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Baby Was Infected With Coronavirus In Womb, Study Reports

An anonymous reader quotes a report from The New York Times: Researchers on Tuesday [reported in the journal Nature Communications] strong evidence that the coronavirus can be transmitted from a pregnant woman to a fetus. A baby born in a Paris hospital in March to a mother with Covid-19 tested positive for the virus and developed symptoms of inflammation in his brain, said Dr. Daniele De Luca, who led the research team and is chief of the division of pediatrics and neonatal critical care at Paris-Saclay University Hospitals. The baby, now more than 3 months old, recovered without treatment and is “very much improved, almost clinically normal,” Dr. De Luca said, adding that the mother, who needed oxygen during the delivery, is healthy.

Dr. De Luca said the virus appeared to have been transmitted through the placenta of the 23-year-old mother. The testing indicated that “the virus reaches the placenta and replicates there,” Dr. De Luca said. It can then be transmitted to a fetus, which “can get infected and have symptoms similar to adult Covid-19 patients.” [Dr. Yoel Sadovsky, executive director of Magee-Womens Research Institute at the University of Pittsburgh] said, it is important to note that cases of possible coronavirus transmission in utero appear to be extremely rare. With other viruses, including Zika and rubella, placental infection and transmission is much more common, he said. With the coronavirus, he said, “we are trying to understand the opposite — what underlies the relative protection of the fetus and the placenta?”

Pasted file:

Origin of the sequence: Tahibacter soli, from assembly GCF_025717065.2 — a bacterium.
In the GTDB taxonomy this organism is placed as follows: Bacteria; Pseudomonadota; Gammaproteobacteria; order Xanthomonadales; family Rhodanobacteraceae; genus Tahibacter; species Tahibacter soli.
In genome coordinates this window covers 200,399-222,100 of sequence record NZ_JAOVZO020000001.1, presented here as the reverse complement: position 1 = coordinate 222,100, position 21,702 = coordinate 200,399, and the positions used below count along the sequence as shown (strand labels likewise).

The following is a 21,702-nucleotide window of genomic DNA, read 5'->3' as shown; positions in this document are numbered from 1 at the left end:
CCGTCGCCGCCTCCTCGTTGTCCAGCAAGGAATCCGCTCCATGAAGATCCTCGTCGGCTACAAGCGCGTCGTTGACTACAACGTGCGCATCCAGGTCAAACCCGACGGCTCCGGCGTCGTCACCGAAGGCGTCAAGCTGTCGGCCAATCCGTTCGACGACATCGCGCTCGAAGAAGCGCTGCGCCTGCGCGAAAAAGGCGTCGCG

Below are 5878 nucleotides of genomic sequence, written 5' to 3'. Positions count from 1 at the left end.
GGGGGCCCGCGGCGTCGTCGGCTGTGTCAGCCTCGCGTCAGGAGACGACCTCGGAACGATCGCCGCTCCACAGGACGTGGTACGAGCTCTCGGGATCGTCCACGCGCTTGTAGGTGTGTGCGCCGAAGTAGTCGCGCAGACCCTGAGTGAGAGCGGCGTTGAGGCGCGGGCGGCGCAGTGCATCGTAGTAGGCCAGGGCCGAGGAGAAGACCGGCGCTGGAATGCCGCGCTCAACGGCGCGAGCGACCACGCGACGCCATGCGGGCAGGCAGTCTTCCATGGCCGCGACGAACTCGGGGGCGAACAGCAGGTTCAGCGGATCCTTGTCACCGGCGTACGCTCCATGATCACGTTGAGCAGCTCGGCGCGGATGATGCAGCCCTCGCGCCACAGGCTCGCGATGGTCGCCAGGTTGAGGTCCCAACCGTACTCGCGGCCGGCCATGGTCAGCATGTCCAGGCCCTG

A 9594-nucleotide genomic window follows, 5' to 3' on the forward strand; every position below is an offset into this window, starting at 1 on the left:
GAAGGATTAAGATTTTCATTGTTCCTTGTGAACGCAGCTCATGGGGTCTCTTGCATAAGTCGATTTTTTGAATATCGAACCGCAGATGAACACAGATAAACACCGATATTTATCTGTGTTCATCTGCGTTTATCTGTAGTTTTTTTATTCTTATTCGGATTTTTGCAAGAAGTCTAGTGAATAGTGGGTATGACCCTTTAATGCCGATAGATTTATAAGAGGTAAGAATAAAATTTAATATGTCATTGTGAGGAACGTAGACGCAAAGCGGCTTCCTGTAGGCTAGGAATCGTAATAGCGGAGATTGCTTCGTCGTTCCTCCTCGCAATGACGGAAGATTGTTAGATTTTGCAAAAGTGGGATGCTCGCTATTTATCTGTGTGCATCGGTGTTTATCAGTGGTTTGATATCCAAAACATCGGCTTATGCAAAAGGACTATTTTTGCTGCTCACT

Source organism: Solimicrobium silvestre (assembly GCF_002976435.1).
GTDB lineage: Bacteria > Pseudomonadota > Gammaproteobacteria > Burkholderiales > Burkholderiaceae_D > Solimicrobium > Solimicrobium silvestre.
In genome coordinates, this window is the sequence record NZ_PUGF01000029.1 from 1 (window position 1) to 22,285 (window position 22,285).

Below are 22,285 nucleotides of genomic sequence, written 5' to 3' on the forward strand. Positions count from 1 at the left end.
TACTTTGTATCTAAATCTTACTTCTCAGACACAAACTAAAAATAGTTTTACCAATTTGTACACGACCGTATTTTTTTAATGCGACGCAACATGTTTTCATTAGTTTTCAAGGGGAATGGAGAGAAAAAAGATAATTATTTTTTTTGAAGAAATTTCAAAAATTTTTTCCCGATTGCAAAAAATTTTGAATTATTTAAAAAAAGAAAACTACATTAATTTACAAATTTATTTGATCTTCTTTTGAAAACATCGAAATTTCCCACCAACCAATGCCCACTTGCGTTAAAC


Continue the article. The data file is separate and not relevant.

Another study published on Tuesday in eLife, an online research journal, may help answer that question. It found that while cells in the placenta had many of the receptor proteins that allow viruses to propagate, there was evidence of only “negligible” amounts of a key cell surface receptor and an enzyme that are known to be involved in allowing the coronavirus to enter cells and replicate. The study was led by Dr. Robert Romero, chief of the perinatology research branch at the Eunice Kennedy Shriver National Institute of Child Health and Human Development.

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